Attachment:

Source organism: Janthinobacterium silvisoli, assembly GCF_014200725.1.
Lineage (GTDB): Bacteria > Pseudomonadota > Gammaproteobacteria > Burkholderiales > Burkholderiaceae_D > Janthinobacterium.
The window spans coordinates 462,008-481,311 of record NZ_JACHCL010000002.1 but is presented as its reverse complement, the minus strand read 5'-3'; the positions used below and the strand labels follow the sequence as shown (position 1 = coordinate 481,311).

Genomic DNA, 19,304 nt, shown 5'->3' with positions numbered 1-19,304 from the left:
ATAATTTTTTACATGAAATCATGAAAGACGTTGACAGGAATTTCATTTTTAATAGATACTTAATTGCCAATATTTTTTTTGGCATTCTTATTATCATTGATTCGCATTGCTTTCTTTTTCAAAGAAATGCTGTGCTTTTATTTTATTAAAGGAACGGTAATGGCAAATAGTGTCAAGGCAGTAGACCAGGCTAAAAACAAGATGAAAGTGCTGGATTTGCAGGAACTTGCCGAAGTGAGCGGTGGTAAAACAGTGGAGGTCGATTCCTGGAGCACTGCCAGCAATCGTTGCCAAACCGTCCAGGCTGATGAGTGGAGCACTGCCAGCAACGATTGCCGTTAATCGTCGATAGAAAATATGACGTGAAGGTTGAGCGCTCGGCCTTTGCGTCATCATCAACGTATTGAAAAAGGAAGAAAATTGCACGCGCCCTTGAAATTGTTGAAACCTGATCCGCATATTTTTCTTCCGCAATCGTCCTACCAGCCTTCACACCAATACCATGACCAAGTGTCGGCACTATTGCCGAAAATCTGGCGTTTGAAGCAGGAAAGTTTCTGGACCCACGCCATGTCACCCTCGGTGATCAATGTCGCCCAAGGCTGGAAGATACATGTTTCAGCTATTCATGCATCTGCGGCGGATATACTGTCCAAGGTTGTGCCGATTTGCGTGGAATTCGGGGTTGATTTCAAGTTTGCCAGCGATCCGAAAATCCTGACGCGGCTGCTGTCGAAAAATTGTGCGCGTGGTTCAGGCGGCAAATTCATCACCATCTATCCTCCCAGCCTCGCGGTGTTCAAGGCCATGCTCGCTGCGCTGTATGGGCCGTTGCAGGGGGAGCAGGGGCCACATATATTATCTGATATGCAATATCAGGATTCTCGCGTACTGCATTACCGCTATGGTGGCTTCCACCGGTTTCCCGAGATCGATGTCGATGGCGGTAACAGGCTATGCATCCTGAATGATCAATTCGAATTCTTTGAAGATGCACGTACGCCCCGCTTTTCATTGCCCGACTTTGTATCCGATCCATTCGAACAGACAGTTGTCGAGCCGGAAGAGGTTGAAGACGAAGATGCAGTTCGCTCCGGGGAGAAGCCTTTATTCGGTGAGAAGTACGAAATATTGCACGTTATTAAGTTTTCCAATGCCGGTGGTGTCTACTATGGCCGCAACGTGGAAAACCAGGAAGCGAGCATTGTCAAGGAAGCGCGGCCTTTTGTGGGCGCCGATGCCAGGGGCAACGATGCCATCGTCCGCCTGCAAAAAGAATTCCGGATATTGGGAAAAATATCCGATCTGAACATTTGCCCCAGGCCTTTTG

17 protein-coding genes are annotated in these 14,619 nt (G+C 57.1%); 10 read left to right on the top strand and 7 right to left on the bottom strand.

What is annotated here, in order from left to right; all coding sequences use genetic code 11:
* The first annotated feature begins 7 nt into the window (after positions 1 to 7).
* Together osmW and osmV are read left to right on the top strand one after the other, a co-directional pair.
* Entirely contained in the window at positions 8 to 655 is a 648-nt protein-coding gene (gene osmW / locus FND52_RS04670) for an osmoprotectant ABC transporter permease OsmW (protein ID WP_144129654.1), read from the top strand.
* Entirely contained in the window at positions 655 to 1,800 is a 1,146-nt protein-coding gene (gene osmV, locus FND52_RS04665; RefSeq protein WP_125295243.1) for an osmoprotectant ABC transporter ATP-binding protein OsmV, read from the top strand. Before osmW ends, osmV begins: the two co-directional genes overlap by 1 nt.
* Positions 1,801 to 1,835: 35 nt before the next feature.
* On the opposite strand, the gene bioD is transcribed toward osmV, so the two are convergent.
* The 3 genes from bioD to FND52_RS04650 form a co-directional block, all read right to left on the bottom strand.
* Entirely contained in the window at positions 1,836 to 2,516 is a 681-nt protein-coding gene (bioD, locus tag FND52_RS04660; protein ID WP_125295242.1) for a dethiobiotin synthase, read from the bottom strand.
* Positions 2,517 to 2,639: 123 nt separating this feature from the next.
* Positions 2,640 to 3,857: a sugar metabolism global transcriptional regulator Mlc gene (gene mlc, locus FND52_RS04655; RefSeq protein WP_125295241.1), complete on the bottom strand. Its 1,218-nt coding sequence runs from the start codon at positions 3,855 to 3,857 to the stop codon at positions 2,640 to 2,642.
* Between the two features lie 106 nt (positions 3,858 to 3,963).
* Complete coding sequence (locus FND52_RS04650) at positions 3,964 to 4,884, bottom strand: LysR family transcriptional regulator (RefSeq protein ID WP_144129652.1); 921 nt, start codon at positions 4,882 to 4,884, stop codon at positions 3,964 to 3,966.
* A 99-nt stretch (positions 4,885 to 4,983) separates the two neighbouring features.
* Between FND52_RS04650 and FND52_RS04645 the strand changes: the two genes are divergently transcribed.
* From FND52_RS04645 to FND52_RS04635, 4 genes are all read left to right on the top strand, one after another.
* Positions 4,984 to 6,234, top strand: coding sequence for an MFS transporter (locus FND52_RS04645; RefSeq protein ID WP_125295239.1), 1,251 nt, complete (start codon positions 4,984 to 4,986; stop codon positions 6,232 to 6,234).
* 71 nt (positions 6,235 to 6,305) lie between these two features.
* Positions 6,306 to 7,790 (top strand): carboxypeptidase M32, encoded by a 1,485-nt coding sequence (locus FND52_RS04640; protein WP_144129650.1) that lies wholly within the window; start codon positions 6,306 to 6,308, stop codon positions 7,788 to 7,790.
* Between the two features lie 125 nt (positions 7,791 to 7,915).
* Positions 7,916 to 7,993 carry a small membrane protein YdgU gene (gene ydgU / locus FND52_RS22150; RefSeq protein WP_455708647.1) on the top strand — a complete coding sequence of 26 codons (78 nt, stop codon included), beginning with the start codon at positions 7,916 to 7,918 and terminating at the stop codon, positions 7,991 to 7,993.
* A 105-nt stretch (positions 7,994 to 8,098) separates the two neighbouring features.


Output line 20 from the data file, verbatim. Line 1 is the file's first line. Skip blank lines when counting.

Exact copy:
* A 99-nt stretch (positions 4,885 to 4,983) separates the two neighbouring features.